According to Galloway, Director of Cardiac Surgical Research and co-investigator, “This is a very positive study for cardiac surgeons and their patients. Today, we are being asked to treat more patients who are older and have more co-existing conditions than patients a few years ago. Cardiac surgery has evolved to address this changing trend, and coronary artery bypass can now be done in a less traumatic way, minimizing risk in these older, more severely diseased patients.”

Outcomes data were collected on 5,737 CABG patients, identifying 913 patients as high-risk from advanced aortic atherosclerosis, using intraoperative transesophageal echocardiography. Of the high-risk patients, 235 underwent OPCAB, and a propensity case match analysis was conducted comparing data on 229 high-risk OPCAB patients with 229 high-risk conventional CPB patients. Results demonstrated a lower hospital mortality (6.5% vs 11.4%), lower risk of stroke (1.6% vs 5.7%) and better freedom from all complications (92.2% vs 80. 0%) in the OPCAB patients. Hospital stay was also 2 days shorter in the OPCAB patients.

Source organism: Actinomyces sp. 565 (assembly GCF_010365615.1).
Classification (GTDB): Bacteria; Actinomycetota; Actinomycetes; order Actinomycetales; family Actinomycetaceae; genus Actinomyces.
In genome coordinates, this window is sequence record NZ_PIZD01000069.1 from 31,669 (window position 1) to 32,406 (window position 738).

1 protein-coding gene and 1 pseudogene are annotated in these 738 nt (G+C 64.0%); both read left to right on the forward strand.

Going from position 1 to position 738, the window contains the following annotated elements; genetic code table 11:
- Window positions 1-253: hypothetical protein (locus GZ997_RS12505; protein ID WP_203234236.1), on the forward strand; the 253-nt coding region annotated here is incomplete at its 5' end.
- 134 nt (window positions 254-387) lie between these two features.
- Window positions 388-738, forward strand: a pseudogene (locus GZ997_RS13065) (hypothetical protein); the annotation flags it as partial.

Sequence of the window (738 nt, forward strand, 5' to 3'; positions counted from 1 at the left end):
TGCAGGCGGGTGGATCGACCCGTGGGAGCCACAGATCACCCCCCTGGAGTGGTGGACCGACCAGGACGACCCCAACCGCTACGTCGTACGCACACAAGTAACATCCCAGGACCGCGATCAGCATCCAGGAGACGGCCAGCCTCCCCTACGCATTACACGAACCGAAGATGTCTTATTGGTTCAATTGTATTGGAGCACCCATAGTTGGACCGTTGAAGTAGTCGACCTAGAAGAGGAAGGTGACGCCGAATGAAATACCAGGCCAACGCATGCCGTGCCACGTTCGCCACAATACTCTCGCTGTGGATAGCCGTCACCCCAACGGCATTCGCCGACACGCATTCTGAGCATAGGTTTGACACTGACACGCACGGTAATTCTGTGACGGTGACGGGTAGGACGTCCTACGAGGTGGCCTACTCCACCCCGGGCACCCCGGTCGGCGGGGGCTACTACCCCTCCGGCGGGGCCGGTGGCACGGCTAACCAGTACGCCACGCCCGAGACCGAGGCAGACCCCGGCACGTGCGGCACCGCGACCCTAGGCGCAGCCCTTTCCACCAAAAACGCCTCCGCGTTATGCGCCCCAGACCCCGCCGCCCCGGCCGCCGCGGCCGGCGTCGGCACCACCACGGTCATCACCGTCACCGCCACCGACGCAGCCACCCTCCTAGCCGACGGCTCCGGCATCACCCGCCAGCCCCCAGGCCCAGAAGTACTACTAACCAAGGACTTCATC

“Despite recent advances in angioplasty and stenting, coronary artery bypass surgery is still necessary for hundreds of thousands of patients a year and this study demonstrates an approach for making the surgery safer in elderly, high-risk patients,” says Grossi, principal investigator of the study.

NYU’s cardiac surgical program is internationally recognized for both clinical care and innovative research. This study shows the risk-lowering benefits of newer techniques and evolving technologies in patients requiring coronary artery bypass grafting.